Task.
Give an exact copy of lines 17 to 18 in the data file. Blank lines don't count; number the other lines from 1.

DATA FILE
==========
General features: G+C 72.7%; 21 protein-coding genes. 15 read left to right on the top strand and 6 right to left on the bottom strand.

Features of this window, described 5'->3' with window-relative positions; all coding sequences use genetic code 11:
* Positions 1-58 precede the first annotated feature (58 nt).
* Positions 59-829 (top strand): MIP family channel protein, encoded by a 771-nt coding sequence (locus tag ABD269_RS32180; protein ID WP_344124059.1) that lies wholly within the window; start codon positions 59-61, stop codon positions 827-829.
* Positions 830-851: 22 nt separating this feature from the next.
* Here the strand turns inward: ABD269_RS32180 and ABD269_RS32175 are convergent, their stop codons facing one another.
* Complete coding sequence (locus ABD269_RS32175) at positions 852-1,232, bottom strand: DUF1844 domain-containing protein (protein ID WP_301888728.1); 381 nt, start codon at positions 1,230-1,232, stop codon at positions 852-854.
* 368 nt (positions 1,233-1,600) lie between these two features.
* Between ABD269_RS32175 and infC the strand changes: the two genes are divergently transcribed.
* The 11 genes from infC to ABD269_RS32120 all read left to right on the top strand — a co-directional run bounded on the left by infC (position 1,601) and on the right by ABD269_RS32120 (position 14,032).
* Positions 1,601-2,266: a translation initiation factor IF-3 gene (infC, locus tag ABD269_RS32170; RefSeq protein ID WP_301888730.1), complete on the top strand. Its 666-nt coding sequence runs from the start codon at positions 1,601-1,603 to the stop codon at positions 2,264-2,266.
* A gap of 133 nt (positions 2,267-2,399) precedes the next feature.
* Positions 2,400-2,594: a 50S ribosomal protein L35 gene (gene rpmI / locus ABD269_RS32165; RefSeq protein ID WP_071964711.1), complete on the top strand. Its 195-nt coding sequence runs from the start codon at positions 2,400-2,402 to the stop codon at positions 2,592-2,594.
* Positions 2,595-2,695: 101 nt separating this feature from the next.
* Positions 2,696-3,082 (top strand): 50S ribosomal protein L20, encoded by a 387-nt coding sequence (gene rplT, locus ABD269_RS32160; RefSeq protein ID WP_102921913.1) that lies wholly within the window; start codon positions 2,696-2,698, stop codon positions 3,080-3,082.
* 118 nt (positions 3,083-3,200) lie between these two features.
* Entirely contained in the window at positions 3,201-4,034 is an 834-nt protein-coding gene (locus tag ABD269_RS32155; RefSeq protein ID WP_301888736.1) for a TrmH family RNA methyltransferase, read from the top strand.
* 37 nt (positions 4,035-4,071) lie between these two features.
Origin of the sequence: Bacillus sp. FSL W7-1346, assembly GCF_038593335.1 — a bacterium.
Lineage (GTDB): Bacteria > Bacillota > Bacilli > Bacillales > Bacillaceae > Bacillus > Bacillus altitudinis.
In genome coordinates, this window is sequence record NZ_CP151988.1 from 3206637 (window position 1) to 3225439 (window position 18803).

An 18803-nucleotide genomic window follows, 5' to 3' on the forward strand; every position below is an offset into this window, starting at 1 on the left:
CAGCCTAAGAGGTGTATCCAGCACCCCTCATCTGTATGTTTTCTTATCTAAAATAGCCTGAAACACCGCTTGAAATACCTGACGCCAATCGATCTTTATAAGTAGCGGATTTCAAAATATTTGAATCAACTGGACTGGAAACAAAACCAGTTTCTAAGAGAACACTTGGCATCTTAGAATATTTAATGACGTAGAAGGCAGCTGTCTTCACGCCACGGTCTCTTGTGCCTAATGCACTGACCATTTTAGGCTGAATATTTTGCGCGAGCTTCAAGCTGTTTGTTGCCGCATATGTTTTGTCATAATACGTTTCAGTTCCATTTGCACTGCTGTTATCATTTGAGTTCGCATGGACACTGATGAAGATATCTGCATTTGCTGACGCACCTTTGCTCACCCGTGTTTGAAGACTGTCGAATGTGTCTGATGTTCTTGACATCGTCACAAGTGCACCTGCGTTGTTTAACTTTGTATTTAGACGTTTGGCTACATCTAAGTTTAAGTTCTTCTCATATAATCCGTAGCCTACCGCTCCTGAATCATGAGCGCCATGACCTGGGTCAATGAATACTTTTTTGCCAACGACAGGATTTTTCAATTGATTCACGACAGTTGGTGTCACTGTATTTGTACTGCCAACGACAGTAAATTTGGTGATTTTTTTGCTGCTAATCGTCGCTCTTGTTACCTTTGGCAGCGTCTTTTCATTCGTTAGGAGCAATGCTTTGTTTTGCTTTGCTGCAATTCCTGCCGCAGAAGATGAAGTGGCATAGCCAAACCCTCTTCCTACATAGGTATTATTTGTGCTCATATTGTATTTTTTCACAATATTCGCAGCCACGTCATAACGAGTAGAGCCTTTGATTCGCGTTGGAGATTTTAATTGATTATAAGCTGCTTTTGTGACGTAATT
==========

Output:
* Entirely contained in the window at positions 3,201-4,034 is an 834-nt protein-coding gene (locus tag ABD269_RS32155; RefSeq protein ID WP_301888736.1) for a TrmH family RNA methyltransferase, read from the top strand.
* 37 nt (positions 4,035-4,071) lie between these two features.